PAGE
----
Wednesday, February 26, 2014

Habits of Strong People: An Article

The 9 Essential Habits Of Mentally Strong People

Why is it that some people find it easier to overcome obstacles and deal with adversity? Those who are able to cope with difficult situations are more likely to lead happier and more successful lives. In an article posted on The Huffington Post, Carolyn Gregoire discusses the tools used by strong individuals to turn obstacles into growth opportunities.  

Here are the 9 Habits included in this article:

  1. They see things objectively.
  2. They let go of entitlement.  
  3. They keep an even keel.
  4. They don't aspire to be happy all the time. 
  5. They're realistic optimists. 
  6. They live in the present moment. 
  7. They're persistent in the pursuit of their goals. 
  8. But they know when it's time to let go. 
  9. They love their lives.  

To read the article and learn more about each of the 9 habits listed: click here.


Sunday, February 16, 2014

Calm the Mind, Replace Fear With Gratitude

 It's quite amazing to experience how much unrest, dis-comfort we can create in our lives when our minds focus on fear and worry. We can take ourselves down a path that can feel like there's no possible return.

Employing gratitude can help break the cycle of thought and help us get back to our center...back home to ourselves.

It's amazing how quickly we can shift our train of thought by focusing on our "gratitudes." In any moment, you can make a mental list of the things you are grateful for and facilitate that shift in thinking. Try it and see how quickly it can change the feelings. Thoughts directly effect our feelings...change your thoughts to thoughts of gratitude and change the way you feel for the better.

(Check out my August 16, 2014 post, Overcoming Fear - How I used gratitude to deal with my fear of flying.)

Saturday, February 15, 2014

Gratitude Box - Giving the Gift of Gratitude

Top Cover of The Gratitude Box

Let me start by saying, I am so very grateful for my parents. They are filled with love and so willing to share their love without conditions. They are supportive and enthusiastic about anything we get involved in and have the interest and patience to listen to every detail of the activities, milestones, and adventures of their children and grandchildren. I should add, they don't seem to remember that they didn't give birth to my husband and my brother's wife. We are all their children.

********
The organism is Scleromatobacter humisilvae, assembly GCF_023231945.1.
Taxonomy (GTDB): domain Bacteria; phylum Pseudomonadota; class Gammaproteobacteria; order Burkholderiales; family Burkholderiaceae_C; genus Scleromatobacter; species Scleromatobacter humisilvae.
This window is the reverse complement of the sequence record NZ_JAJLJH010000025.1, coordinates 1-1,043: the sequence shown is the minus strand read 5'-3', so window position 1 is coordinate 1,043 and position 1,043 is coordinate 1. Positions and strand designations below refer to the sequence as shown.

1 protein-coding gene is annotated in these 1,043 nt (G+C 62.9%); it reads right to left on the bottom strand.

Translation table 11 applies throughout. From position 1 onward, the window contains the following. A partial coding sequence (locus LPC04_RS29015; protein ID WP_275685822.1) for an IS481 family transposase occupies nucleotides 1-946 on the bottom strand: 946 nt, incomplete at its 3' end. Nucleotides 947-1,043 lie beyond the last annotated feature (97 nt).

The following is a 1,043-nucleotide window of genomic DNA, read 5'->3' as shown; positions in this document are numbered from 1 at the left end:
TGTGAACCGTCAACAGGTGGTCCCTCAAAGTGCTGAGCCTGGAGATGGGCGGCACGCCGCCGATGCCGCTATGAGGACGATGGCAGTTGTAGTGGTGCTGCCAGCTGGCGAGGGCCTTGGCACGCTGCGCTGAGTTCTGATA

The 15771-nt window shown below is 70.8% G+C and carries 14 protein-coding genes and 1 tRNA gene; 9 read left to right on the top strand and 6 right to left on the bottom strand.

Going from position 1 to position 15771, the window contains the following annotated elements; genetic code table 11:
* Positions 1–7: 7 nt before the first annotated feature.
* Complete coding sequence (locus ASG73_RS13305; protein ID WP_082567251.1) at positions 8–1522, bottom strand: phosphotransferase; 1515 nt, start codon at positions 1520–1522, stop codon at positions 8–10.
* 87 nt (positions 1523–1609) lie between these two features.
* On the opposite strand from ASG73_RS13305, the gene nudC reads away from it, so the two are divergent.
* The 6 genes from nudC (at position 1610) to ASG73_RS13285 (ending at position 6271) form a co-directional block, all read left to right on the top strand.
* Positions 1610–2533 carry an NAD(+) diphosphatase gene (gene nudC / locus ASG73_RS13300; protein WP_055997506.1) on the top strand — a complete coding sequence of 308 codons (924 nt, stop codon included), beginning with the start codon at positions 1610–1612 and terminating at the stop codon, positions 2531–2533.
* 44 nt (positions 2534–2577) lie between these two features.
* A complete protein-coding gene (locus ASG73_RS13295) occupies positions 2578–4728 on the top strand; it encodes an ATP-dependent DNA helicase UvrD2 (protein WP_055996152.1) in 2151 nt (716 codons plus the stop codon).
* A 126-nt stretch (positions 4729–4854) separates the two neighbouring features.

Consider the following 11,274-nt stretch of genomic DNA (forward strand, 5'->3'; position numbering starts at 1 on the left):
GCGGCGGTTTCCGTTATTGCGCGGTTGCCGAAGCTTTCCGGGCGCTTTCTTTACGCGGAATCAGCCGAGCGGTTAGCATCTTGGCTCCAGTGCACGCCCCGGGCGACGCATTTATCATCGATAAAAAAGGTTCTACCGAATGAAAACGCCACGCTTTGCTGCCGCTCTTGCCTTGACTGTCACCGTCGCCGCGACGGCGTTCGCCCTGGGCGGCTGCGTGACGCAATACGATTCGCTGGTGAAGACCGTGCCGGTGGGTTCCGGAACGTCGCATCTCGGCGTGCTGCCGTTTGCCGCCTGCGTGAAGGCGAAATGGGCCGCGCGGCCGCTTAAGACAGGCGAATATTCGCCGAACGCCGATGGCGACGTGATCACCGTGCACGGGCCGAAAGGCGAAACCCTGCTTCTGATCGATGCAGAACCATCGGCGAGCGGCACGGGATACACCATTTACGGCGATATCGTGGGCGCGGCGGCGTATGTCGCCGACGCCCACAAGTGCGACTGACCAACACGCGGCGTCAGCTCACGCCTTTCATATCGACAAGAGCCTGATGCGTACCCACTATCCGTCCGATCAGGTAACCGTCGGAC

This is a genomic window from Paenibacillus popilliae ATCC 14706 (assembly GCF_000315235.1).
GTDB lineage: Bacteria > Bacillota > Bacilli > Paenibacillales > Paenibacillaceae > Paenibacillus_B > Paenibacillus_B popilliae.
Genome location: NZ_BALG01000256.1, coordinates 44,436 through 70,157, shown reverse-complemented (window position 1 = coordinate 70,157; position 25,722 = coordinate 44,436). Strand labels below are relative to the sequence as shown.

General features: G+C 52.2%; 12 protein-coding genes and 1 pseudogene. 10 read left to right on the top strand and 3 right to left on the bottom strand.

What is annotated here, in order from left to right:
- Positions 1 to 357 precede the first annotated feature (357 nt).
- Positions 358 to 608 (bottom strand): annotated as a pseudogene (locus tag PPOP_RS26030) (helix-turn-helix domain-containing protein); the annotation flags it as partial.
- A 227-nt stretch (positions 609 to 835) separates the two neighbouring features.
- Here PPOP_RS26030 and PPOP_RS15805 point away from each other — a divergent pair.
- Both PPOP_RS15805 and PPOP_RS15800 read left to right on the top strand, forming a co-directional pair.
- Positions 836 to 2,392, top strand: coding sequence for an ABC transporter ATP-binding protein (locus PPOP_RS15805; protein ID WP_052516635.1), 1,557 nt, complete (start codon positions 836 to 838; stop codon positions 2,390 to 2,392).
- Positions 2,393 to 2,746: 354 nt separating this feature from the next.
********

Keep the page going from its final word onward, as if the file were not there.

For years my parents have been getting rid of the things they no longer need or use. They downsized their living space and have been letting go of a lifetime of collected books, decorative items, and serving platters. They no longer need the craft supplies and children's books they've kept on hand for the grandchildren, now in college or preparing for college. It seems as if they are always looking for something else to give away.

So the question becomes: What do you buy them for holidays, birthdays, and special events? What do you give to parents who do not need or want "things"? How about a Gratitude Box?

Open Gratitude Box - filled with cards, letters, and more.
This past holiday season, my family (me, my husband, and our daughter) and my brother's family gave my parents a "Grateful For You" box. We decided to give them the gift of letting them know how much we appreciate them. The decorated box was filled with notes, letters, and cards from each one of us to spell out the many wonderful ways they have touched our lives. In the end, it seems that we had given them hours of reading.

Ring of Tags from all of us to both of them.

Besides the notes and letters, filling the box, we included a ring of cards with short personal comments for both Mom and Dad, from each of us. I painted enough 2" x 3" tags so we could all write something short and sweet for the two of them. (Examples of the type of things we included on these small cards were: "I love how you always make me laugh." "Thank you for always supporting me, in anything I do." "I love your smile.") This ring of tags became the "card" for the gift with each tag signed by whomever wrote that message.

We had them read these cards out loud upon opening the gratitude box, while we were all together. They read the rest of the letters, just the two of them, after we had all left (in installments, since it has taken quite a bit of time for them to get through the entire box).

Individual Letters on Painted Bristol Board

For my entry, I painted and folded two sheets of bristol board to fit the size of the box. Then I wrote a letter to each of my parents and printed them on decorative paper, cut and pasted within the folded board. I then added "highlights" of what I most appreciate about each of them, on the outer fold. Since I had too much to say to, I also wrote a separate letter to share how much they have touched my life and thank them for all they have done for me over the years.

We bought a pre-made box and decorated it with
scrapbookpapers, letters cut from magazines, and marker.
The inside cover was decorated with textured rice paper, 
paint, and words from magazines.

In addition, my brother wrote a song that he included in the box. He gave each of us a printout of the words so we could join him as he sang this song to my parents. (It was loads of fun to share in this beautifully worded and very clever idea.)

And one more thing...we also added a small decorative package of tissues to the box. We knew it was very likely they would need some of these.

The goal was for my parents to feel how much we love and appreciate them. This gift accomplished that - Big Time!! My parents were totally overwhelmed by their Gratitude Box. They have savored the time spent reviewing all of it's contents. My Mom feels as if this was the most precious and memorable family holiday experience ever. This was a Big Success.

You may want to consider doing this for someone you love, too.